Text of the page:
I spent Valentine's Day 2017 in New York in anticipation of one of the largest international art history gatherings - the College Art Association (CAA) Annual Conference - at which I would be co-chairing the Design History Society's (DHS) inaugural panel as an affiliate society. This was a valuable opportunity to work with a larger, US-based organisation and promote the DHS internationally.
Held at the Midtown Hilton hotel over four very full days and evenings, both the scale and scope of this enormous conference were impressive. Amongst the multiple concurrent panel sessions, numerous papers intersected with the concerns of design history, including the role of design objects in the museum, and the relationship between surrealism and interiors. Alongside the panel programme, researchers exhibited posters, colleagues staged reunions and job-seekers eagerly networked. The art of protest shifted from academic theory to political reality with ready-made placards provided for conference attendees to take to Trump Tower, a few blocks from the hotel.
Anti-Trump protest banners available for conference-goers to borrow. February 2017. Photograph by Dr Verity Clarkson.
Saturday morning brought the DHS panel, entitled 'Beyond Boundaries: Art and Design Exhibitions as Transnational Exchange from 1945' and jointly chaired by Dr Harriet Atkinson (University of Brighton), Dr Sarah Lichtman (Parsons The New School) and myself (University of Brighton). It investigated exhibitions as sites of official transnational exchange after 1945, aiming to move beyond individual case studies of national exhibitions to problematise exhibitions as complex sites of transnational cultural exchange (see related blog post here). In doing so, it built on the one-day symposium 'From "Soft" to "Hard" Power: Changing Visions of Diplomacy by Design From 1945 Onwards' (University of Brighton, November 2015) co-convened by Dr Atkinson and I, one of the outcomes of which was a recently published guest edited Special Issue of the journal Design and Culture entitled 'Design as an Object of Diplomacy, post-1945' (2017).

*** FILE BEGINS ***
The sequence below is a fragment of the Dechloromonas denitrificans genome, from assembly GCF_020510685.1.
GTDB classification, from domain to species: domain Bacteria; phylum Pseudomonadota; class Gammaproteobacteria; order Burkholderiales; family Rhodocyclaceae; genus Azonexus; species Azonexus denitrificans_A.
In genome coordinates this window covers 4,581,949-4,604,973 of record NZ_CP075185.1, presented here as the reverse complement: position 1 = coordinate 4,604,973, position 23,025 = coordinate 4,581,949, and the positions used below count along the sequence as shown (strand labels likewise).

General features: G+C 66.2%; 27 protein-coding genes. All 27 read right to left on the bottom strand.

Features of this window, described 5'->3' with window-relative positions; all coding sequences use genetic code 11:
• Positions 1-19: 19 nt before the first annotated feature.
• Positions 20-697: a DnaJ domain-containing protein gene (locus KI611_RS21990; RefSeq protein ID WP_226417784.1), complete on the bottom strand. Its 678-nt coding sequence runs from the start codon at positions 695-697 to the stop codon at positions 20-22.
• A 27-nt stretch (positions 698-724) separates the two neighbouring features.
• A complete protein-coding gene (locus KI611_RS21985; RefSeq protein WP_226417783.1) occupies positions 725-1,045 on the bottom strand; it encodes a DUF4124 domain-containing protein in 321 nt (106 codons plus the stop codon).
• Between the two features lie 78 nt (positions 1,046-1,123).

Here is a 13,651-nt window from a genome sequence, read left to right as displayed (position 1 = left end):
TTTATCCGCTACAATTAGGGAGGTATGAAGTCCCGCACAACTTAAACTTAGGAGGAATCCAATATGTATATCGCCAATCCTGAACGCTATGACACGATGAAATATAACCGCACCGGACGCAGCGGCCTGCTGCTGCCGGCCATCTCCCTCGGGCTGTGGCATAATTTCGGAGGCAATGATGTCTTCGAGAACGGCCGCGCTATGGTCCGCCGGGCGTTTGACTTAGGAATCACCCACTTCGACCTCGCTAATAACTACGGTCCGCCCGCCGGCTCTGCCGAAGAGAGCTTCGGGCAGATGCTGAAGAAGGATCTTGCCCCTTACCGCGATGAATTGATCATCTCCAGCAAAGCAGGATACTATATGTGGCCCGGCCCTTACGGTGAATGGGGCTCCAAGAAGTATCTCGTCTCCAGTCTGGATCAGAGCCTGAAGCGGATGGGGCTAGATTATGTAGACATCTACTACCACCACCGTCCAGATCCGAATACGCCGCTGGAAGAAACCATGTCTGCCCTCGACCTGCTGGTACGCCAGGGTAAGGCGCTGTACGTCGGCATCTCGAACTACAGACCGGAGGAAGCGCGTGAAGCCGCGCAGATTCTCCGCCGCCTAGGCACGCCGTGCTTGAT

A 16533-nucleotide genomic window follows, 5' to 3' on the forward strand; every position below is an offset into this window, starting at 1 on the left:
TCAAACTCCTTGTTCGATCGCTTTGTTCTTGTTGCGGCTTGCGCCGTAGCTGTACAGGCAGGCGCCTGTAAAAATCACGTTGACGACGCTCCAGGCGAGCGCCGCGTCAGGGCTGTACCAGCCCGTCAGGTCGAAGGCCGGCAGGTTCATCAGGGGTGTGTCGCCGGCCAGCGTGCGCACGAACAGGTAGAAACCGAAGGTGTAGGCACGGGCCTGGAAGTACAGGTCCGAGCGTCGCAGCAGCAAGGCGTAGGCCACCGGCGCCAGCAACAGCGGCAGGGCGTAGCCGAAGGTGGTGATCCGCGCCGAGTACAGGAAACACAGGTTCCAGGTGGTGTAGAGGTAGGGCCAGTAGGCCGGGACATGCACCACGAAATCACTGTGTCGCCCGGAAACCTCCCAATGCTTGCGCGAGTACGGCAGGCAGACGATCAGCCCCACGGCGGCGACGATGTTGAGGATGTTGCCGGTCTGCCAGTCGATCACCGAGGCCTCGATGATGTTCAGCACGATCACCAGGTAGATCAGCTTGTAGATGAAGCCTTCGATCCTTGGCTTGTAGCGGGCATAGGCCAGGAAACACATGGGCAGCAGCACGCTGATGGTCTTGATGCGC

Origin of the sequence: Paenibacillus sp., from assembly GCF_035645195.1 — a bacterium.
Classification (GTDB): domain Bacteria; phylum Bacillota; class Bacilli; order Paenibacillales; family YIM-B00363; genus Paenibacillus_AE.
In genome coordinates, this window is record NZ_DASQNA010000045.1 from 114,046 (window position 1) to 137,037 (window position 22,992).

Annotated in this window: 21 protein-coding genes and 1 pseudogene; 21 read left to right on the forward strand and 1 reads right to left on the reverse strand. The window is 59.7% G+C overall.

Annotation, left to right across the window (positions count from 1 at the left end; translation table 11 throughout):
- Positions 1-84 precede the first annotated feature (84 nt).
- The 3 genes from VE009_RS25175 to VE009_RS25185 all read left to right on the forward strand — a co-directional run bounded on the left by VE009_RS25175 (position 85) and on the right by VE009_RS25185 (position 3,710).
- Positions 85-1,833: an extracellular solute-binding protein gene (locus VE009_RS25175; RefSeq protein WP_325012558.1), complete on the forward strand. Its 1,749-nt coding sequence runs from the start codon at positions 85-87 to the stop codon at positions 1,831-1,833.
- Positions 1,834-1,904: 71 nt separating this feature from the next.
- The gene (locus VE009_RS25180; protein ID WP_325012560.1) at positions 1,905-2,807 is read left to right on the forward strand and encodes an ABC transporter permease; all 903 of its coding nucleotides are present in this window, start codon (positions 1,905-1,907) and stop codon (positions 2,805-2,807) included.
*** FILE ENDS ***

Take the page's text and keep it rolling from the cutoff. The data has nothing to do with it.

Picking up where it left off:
The three papers explored displays of design and art, unpicking the discourses surrounding exhibitions as mechanisms for communicating complex national identities in diverse geographical locations. Chelsea Haines (City University of New York) examined Israel's National Pavilion at the Venice Biennale between 1948-52, the moment when that nascent state came into being. A jointly delivered paper by Juliana Kei (Royal College of Art) and Daniel Cooper (Columbia University) investigated the external design and internal displays of the Hong Kong Pavilion at Osaka Expo 1970, whilst Dr Lindsay J. Twa, (Augustana University) offered new insights into the presentation of African-American art and culture at the Pan-African FESTAC (1966) and FESMAN (1977) exhibitions. The panel and subsequent discussion not only tackled specific themes of nation building, post-colonialism and diasporic identities, but also investigated the relationship between art and design histories, exploring the potential for sharing research methodologies.
The panel chairs intend to publish the papers alongside a number of other contributions in an edited book. The DHS will be convening another panel at the next CAA Annual Conference in Los Angeles in February 2018 entitled 'Imagining the International: Repositioning Peripheral Narratives in Global Design Histories'. The call for papers is open until 14 August 2017 (click here for further information).
Dr Verity Clarkson University of Brighton
Headline image: Chairs of the DHS panel - from left to right: Dr Harriet Atkinson, Dr Verity Clarkson and Dr Sarah Lichtman. Photograph courtesy of Dr Sarah Lichtman.